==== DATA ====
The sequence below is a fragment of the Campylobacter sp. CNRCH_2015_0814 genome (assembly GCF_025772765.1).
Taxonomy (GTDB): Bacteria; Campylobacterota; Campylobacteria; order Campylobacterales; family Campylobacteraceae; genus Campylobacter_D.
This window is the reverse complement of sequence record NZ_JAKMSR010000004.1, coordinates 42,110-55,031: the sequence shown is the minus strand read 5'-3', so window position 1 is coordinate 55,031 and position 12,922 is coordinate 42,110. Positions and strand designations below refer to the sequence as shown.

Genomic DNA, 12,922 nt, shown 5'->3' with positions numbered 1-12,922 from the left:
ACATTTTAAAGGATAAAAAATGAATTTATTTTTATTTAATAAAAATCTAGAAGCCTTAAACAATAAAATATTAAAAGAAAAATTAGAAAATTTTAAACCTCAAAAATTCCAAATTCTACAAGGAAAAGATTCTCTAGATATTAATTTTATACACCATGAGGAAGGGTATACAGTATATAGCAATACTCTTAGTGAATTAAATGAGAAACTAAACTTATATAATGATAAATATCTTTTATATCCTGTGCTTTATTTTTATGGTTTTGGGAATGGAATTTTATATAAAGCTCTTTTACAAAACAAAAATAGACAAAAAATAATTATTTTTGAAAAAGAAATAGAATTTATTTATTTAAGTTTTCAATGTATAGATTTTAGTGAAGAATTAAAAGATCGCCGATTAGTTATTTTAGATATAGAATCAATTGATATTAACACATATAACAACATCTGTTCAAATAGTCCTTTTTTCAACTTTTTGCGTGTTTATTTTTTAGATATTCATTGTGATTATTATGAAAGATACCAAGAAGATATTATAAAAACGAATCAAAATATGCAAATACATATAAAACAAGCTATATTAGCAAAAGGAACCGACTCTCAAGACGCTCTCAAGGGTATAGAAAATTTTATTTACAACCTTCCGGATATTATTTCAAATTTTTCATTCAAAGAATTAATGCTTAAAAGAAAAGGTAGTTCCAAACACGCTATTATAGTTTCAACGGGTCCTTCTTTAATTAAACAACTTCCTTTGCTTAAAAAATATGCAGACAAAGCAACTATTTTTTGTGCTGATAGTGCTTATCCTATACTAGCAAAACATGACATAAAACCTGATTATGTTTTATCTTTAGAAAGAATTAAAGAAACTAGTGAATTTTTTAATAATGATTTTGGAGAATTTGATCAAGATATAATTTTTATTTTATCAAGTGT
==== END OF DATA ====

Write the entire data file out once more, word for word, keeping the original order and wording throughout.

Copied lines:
The sequence below is a fragment of the Campylobacter sp. CNRCH_2015_0814 genome (assembly GCF_025772765.1).
Taxonomy (GTDB): Bacteria; Campylobacterota; Campylobacteria; order Campylobacterales; family Campylobacteraceae; genus Campylobacter_D.
This window is the reverse complement of sequence record NZ_JAKMSR010000004.1, coordinates 42,110-55,031: the sequence shown is the minus strand read 5'-3', so window position 1 is coordinate 55,031 and position 12,922 is coordinate 42,110. Positions and strand designations below refer to the sequence as shown.

Genomic DNA, 12,922 nt, shown 5'->3' with positions numbered 1-12,922 from the left:
ACATTTTAAAGGATAAAAAATGAATTTATTTTTATTTAATAAAAATCTAGAAGCCTTAAACAATAAAATATTAAAAGAAAAATTAGAAAATTTTAAACCTCAAAAATTCCAAATTCTACAAGGAAAAGATTCTCTAGATATTAATTTTATACACCATGAGGAAGGGTATACAGTATATAGCAATACTCTTAGTGAATTAAATGAGAAACTAAACTTATATAATGATAAATATCTTTTATATCCTGTGCTTTATTTTTATGGTTTTGGGAATGGAATTTTATATAAAGCTCTTTTACAAAACAAAAATAGACAAAAAATAATTATTTTTGAAAAAGAAATAGAATTTATTTATTTAAGTTTTCAATGTATAGATTTTAGTGAAGAATTAAAAGATCGCCGATTAGTTATTTTAGATATAGAATCAATTGATATTAACACATATAACAACATCTGTTCAAATAGTCCTTTTTTCAACTTTTTGCGTGTTTATTTTTTAGATATTCATTGTGATTATTATGAAAGATACCAAGAAGATATTATAAAAACGAATCAAAATATGCAAATACATATAAAACAAGCTATATTAGCAAAAGGAACCGACTCTCAAGACGCTCTCAAGGGTATAGAAAATTTTATTTACAACCTTCCGGATATTATTTCAAATTTTTCATTCAAAGAATTAATGCTTAAAAGAAAAGGTAGTTCCAAACACGCTATTATAGTTTCAACGGGTCCTTCTTTAATTAAACAACTTCCTTTGCTTAAAAAATATGCAGACAAAGCAACTATTTTTTGTGCTGATAGTGCTTATCCTATACTAGCAAAACATGACATAAAACCTGATTATGTTTTATCTTTAGAAAGAATTAAAGAAACTAGTGAATTTTTTAATAATGATTTTGGAGAATTTGATCAAGATATAATTTTTATTTTATCAAGTGT